“A hidden gem” – The Wallace Collection, Hertford House, London

If you think that you’ve “done it all” in central London, then you’re about to be surprised.

Ever since I read a travel blog post by Love Travelling, about The Wallace Collection, housed in Hertford House, I was desperate to visit. It’s crazy how I’ve been going to London my whole life, but had no idea that this place even existed. It’s smaller than most galleries, but what it lacks in size, it makes up for in the statue of its pieces, and the relative quiet with regards to visitor numbers, not that I myself am anything but just another tourist in London!


Hertford House is the ancestral home of the Seymour family, the Marquesses of Hertford. In 1900 the 4th Marquess of Hertford bequeathed his family’s collection to the nation, on the condition that no item in Hertford House can ever be loaned or taken elsewhere, away from the collection. If you’re thinking that the paintings of the Dutch Masters (Rembrandt) and Canaletto (Venetian canal scenes, painted in a distinct style by Giovanni Antonio Canal) aren’t really your thing, then you can also see the portrait The Laughing Cavalier (1624), which has inspired several memes. Personally, I prefer watercolours.


However the highlight of the house really has to be its French artefacts, mostly Ancien Regime in style with several pieces actually from Versailles and Fontaine Bleu, some are even survivors from the court of Louis XIV, The Sun King himself. The quality of these objects is beyond comparison, and genuinely invokes the splendour of the pre-Revolution French monarchy. From gilded everything, to Chinese lacquer, these clocks and ornaments are so enchanting they might well be the inspiration for Disney’s recent Beauty and the Beast live-action remake.


Something I liked about the museum was that whilst I was there I saw a small group of school children being taken on a tour, and then practicing acting out scenes from a Greek myth in one of the galleries. They were obviously preparing to showcase a play for a school assembly or something, and I just really liked the fact that they were being directed by the teacher, but they weren’t being loud, and the gallery staff didn’t interfere. It was like, they were being shown all of this art and pottery and turning it into something that was entertaining for other children, and gave meaning to some of the objects they’d been shown. There’s nothing worse than a lifeless museum, full of people who aren’t actually engaging with anything on display, and feeling as though none of this history has “anything to do with me”.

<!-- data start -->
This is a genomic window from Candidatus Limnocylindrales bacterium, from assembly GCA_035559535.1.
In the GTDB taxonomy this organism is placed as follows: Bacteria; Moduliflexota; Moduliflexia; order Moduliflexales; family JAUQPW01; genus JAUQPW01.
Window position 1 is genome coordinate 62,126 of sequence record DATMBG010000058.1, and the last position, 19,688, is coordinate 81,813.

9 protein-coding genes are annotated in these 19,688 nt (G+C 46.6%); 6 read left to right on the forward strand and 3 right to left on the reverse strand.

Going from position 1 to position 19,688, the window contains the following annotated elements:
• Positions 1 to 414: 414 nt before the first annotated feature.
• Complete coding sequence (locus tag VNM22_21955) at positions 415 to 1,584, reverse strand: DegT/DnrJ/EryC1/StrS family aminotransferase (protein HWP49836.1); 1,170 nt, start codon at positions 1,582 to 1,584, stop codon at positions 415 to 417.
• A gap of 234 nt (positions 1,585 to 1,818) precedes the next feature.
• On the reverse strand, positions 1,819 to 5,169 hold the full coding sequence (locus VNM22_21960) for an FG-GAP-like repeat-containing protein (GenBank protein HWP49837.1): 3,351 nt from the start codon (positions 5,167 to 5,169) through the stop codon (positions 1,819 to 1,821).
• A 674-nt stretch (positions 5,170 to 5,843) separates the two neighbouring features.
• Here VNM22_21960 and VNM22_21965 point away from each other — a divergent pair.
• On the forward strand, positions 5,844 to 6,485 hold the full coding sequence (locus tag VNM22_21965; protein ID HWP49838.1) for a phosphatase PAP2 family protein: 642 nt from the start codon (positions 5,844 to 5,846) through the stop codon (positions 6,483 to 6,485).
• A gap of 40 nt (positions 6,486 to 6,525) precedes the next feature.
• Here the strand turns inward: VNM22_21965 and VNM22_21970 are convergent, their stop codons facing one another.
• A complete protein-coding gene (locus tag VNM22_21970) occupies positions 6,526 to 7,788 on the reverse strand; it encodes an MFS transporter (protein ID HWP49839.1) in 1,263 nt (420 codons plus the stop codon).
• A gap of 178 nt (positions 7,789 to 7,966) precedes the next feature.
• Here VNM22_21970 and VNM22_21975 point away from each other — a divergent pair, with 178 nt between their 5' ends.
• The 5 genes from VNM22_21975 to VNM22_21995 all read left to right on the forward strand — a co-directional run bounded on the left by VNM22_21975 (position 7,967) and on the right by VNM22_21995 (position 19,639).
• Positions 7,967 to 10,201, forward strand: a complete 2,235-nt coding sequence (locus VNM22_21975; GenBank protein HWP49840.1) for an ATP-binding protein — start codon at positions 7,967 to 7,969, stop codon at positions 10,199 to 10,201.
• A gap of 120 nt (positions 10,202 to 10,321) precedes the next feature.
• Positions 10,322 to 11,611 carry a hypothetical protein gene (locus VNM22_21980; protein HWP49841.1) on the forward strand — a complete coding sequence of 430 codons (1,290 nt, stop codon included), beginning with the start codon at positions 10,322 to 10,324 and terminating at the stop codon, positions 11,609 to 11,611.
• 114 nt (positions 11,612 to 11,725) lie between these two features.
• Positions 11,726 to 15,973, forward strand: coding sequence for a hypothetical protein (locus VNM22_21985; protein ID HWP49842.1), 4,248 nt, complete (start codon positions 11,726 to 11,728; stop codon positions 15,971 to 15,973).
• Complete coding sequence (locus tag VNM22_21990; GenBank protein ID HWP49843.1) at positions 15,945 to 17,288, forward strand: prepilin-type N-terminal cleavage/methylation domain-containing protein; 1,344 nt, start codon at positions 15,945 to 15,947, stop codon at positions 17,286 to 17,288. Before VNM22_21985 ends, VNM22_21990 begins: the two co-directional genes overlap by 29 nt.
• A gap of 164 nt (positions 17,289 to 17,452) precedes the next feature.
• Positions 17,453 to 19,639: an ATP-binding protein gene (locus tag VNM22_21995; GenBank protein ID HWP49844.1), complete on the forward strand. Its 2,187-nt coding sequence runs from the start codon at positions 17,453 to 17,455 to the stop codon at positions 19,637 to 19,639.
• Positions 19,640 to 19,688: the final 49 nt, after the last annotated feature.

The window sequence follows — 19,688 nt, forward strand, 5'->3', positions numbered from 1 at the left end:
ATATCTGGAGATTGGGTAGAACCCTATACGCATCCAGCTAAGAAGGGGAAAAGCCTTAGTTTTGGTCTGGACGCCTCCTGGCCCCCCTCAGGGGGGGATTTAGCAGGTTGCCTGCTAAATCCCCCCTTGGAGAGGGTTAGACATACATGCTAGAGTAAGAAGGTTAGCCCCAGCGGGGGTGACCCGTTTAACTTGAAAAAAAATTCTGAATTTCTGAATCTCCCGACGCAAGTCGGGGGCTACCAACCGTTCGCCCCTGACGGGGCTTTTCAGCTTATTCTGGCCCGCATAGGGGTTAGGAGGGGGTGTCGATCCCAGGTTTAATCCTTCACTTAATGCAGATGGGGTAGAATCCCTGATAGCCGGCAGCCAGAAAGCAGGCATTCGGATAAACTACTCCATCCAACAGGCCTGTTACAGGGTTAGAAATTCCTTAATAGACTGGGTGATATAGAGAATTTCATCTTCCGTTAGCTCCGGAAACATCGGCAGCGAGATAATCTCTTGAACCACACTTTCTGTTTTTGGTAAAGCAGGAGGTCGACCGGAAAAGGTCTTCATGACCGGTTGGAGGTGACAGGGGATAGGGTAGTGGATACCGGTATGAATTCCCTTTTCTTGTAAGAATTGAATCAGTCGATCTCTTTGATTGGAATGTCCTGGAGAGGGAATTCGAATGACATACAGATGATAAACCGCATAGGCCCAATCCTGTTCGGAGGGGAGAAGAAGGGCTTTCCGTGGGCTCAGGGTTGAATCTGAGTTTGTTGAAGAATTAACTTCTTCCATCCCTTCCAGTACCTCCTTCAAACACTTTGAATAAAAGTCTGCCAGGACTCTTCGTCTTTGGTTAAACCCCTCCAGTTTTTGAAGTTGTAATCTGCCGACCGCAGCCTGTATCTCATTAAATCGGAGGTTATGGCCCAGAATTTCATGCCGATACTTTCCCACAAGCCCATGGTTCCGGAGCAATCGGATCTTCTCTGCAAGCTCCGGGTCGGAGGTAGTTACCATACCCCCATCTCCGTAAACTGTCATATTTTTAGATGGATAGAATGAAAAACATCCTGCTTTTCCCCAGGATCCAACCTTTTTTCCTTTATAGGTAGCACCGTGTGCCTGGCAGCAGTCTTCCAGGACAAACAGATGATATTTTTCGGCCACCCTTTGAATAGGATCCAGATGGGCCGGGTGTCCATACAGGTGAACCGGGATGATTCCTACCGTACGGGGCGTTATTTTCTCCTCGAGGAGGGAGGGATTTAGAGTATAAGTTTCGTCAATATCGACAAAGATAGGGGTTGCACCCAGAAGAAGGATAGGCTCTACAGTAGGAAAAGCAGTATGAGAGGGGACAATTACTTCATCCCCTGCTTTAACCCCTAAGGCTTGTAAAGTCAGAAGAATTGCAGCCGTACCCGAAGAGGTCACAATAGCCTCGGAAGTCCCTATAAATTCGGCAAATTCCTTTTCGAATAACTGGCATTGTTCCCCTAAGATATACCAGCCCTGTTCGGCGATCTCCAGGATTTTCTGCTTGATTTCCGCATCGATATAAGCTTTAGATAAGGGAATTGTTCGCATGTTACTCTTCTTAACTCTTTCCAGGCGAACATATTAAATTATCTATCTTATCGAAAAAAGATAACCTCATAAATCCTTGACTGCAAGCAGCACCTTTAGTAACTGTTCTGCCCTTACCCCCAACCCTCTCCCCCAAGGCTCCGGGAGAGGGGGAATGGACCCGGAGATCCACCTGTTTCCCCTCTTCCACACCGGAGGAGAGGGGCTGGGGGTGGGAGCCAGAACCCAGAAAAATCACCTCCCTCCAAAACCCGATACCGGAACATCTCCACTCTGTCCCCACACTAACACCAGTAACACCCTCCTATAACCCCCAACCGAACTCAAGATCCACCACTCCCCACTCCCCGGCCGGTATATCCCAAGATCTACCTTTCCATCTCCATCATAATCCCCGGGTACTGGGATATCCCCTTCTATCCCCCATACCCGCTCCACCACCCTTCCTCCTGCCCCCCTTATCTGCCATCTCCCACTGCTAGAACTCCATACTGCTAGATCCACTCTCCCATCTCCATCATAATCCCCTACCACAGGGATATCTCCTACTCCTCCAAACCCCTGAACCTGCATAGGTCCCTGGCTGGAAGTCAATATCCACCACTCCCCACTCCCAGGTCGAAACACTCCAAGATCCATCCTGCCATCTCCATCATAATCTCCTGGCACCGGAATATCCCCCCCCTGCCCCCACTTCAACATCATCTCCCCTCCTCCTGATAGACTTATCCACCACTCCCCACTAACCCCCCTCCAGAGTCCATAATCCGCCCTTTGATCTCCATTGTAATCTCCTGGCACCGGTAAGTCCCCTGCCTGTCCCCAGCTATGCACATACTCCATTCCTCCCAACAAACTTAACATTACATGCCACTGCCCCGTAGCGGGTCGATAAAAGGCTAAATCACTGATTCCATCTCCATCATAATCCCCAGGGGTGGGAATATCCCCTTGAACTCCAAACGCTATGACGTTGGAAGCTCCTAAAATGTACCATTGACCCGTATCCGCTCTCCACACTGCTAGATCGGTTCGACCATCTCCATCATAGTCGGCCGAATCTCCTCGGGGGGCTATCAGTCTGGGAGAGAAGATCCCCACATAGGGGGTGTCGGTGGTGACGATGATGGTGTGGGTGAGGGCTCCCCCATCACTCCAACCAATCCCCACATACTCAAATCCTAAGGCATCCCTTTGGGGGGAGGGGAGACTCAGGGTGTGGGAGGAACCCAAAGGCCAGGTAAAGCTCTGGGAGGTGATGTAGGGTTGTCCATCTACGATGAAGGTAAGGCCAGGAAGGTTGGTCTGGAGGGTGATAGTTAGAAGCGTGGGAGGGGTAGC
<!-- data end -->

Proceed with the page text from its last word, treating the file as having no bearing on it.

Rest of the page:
Another good thing about this collection is that it’s small enough not to be overwhelming. You don’t really need to “plan” your visit, you can see everything on display in around two hours, which is long enough. You can’t really get lost in the building itself, and the only really division is between the furnishings and paintings of the ground and first floor, and then the subterranean basement chambers of armour, weapons and medieval religious relics.


This collection is so spectacular that its admirers go far beyond the usual historians and art enthusiasts, and it seems that the Wallace Collection has actually made its mark on the world of high fashion. The renowned fashion designer, Vivienne Westwood, has actually used some of the pieces as inspiration for some of her own designs! Watch her talk about the Collection here.

Planning a visit;

  • Admission is free – though it’s suggested that you leave a donation to help keep the Collection up and running.
  • The Collection is open daily from 10am – 5pm.
  • Address; Hertford House, Manchester Square, Marylebone, London W1U 3BN (just a few minutes away from the bustle and chaos of Oxford Street!)
  • There’s a cloakroom for large bags, and a stylish but expensive cafe for refreshments.
  • More information on their website.


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